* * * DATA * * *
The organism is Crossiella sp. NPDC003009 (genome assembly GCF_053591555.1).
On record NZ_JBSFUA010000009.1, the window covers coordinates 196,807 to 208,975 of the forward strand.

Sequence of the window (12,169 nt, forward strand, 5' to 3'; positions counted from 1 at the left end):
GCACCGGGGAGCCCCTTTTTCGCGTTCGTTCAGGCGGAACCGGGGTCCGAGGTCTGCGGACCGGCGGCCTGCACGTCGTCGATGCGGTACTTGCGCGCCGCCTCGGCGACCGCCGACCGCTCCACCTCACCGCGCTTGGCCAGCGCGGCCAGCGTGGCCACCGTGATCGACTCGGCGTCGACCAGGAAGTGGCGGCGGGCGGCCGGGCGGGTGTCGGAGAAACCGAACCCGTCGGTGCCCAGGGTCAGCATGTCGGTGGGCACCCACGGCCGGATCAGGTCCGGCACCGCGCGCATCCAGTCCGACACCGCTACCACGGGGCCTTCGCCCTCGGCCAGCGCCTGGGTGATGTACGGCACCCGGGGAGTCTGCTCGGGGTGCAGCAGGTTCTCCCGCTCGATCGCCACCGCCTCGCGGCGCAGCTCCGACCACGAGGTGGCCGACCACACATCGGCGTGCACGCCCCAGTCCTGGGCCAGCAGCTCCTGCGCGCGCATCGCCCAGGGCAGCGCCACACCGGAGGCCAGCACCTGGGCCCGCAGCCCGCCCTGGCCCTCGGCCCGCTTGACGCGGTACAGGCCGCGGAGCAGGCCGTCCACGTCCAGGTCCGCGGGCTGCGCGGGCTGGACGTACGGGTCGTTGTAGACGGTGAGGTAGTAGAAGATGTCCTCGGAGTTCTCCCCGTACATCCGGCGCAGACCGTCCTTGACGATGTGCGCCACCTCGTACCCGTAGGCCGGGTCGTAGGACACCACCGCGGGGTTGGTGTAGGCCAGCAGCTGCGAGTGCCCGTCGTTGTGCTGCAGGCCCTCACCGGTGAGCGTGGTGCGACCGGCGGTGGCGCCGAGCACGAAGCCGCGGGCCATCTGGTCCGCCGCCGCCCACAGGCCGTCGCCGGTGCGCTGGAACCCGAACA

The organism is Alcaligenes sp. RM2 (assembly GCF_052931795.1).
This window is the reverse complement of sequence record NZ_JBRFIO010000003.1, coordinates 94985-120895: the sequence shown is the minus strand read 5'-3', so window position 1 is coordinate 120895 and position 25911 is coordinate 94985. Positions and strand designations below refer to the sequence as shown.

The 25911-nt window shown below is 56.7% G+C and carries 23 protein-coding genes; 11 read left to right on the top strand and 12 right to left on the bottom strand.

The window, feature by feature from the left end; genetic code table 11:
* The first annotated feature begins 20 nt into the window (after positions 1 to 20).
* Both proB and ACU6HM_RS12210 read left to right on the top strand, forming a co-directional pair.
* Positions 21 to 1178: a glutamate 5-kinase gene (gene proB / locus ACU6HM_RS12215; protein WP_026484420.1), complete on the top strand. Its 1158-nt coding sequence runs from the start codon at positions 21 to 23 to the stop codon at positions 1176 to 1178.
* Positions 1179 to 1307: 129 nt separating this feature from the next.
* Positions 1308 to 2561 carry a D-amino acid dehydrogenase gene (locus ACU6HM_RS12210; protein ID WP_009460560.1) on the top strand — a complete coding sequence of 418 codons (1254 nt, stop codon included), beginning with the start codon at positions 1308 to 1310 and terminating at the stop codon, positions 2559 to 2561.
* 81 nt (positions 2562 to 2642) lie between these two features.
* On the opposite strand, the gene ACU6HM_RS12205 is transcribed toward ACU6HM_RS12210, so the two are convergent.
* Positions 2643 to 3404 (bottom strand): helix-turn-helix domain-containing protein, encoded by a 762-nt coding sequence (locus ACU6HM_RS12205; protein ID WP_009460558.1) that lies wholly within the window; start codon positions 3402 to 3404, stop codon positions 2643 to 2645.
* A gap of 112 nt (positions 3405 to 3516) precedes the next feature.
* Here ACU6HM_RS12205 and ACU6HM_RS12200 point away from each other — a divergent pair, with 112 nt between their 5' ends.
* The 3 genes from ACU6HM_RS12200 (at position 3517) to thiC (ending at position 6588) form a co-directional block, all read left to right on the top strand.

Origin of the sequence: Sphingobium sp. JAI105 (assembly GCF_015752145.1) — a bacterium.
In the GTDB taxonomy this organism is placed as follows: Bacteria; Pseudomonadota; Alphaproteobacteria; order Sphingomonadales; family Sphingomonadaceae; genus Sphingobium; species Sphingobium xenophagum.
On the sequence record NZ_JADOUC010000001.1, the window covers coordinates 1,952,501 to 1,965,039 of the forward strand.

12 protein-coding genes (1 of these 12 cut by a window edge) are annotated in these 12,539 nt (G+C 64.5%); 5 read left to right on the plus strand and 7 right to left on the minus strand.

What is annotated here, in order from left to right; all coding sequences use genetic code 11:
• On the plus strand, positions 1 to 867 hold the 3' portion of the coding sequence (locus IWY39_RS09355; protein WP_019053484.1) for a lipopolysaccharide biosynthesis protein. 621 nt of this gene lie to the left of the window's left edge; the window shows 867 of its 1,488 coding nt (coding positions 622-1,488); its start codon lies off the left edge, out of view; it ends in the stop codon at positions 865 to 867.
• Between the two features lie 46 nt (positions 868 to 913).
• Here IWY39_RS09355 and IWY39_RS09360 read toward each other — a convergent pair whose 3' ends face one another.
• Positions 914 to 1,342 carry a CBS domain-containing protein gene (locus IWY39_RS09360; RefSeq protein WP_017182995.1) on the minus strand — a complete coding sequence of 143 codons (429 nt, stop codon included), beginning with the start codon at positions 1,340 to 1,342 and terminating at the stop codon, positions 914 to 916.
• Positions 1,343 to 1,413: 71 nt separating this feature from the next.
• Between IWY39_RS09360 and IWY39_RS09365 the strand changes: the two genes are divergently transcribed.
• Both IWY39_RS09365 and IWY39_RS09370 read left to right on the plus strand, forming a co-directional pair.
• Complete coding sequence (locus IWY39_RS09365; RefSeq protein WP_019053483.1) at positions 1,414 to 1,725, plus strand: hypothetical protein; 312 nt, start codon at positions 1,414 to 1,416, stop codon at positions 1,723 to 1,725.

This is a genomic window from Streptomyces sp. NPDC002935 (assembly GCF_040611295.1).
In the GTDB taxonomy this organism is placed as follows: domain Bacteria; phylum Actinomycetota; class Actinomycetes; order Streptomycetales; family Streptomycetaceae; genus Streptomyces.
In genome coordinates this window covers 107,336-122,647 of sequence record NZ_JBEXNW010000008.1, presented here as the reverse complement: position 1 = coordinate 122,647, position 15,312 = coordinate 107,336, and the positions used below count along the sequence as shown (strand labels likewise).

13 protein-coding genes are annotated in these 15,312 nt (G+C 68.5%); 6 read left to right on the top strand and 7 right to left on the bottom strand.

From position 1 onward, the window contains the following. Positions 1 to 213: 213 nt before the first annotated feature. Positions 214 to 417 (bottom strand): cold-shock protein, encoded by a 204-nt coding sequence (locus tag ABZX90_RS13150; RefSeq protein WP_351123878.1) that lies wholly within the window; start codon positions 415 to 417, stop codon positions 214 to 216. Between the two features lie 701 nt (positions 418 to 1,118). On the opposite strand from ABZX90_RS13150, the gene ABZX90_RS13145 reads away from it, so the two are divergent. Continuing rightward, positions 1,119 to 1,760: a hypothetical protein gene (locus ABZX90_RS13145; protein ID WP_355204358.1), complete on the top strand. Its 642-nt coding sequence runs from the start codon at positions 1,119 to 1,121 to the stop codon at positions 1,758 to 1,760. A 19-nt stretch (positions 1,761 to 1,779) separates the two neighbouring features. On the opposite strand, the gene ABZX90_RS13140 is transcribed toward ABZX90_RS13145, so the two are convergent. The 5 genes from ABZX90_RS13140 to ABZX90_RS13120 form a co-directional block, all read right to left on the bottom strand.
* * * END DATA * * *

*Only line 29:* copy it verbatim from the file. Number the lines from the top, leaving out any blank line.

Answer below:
• Positions 1,343 to 1,413: 71 nt separating this feature from the next.